Biomythography: Currency Exchange, a multimedia exhibition by contemporary artists from Costa Rica, Southern California and elsewhere, investigates multiple forms of currency and the ways in which they are encoded in today’s culture.
This "convergence of different languages" in art coming from Paraguay is curated by representational artist Hernán Miranda. Media include oil, acrylic, charcoal and graphite, and sculptures in bronze and glass.
Adjunct faculty member Joseph Peeples showcases the 2,109-pipe Borg Petersen Memorial Organ in 30-minute recitals featuring varied works for all audiences.
Donalyn Miller will speak about engaging and motivating lifelong readers.
Organized and facilitated by Dorit Cypis and Holly Tempo, this workshop trains participants in creating open dialogues and resolving conflict while addressing themes from the art exhibition Biomythography: Currency Exchange.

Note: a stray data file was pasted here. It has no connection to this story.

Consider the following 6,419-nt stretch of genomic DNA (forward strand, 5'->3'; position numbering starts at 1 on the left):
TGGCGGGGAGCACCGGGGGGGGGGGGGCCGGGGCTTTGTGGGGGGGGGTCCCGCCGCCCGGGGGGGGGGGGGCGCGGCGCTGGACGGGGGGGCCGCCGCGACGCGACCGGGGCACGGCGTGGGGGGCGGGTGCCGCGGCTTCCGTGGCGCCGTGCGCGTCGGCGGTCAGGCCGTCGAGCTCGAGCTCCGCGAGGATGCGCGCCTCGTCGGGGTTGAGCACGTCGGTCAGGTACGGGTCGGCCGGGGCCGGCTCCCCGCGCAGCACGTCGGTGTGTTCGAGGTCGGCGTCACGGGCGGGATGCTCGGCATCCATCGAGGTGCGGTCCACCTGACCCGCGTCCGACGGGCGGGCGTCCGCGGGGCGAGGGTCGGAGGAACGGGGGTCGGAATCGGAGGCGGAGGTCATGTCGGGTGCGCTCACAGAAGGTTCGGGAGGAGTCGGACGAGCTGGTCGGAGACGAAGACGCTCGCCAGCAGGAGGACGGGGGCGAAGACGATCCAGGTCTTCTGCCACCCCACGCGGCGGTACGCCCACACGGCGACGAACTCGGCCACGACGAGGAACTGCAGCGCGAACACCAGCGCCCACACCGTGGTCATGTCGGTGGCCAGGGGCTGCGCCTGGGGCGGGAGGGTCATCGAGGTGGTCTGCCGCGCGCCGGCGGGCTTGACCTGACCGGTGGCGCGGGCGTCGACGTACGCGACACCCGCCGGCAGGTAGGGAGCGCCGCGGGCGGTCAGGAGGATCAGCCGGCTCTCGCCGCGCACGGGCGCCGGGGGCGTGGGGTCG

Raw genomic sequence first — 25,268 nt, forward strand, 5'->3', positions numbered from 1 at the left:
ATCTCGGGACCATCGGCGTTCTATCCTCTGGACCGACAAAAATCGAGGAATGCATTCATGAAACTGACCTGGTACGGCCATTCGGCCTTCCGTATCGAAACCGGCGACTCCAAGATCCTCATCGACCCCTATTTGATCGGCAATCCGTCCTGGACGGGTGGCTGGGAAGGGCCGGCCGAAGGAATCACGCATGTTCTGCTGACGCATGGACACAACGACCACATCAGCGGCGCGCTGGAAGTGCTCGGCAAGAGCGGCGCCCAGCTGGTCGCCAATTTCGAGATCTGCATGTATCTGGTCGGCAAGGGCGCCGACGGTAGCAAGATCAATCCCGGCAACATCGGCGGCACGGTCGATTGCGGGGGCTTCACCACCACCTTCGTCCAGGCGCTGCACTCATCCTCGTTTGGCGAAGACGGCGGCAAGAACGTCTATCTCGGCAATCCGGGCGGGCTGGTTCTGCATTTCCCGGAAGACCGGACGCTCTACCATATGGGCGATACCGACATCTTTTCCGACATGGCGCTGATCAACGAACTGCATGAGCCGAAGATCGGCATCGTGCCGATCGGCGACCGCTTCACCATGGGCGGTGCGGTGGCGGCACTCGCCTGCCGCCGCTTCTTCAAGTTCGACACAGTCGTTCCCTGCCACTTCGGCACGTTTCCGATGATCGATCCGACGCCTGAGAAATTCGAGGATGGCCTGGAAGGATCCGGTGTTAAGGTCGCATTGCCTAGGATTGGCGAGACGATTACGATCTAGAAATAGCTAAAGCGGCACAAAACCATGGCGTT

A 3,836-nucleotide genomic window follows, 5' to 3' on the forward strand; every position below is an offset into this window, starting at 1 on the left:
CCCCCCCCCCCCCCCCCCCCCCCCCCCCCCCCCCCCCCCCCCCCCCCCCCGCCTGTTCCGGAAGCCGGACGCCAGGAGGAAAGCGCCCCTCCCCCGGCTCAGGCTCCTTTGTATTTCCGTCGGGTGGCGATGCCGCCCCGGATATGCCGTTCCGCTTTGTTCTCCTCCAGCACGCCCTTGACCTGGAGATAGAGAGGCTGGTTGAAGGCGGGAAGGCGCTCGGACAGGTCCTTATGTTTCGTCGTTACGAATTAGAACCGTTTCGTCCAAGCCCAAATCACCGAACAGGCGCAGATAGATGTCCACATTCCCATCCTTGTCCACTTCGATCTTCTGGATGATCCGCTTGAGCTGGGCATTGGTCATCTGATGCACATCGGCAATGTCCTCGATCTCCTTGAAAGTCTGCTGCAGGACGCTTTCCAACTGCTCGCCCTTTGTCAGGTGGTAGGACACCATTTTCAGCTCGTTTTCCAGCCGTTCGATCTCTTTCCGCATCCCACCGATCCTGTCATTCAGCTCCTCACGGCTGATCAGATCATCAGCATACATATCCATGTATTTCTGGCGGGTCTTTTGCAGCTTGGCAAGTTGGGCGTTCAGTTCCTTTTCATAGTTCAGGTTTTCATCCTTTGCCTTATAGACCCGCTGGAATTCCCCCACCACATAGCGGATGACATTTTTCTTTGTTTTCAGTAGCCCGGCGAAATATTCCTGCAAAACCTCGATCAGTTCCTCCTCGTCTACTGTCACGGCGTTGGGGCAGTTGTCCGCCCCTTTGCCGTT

AMC Dine-In Thousand Oaks 14
Film screening of the award-winning documentary about the man who stole the Mona Lisa.
Assistant professor Michael Hart is accompanied by senior lecturer Eric Kinsley in a performance of works for tuba and piano.
Black Box Studio Theatre
The Colored Museum by George C. Wolfe satirizes the black experience in America. Performances are at 8 p.m. Wednesday through Saturday, Feb. 7 through 10, and 2 p.m. Sunday, Feb. 11.
Grant Brimhall Library Community Room
Given that no civilization lasts forever, how can we identify moments in history when a society, as it had been known for generations, ended? Three Cal Lutheran history professors explore the question in the second half of this lecture series that began last fall.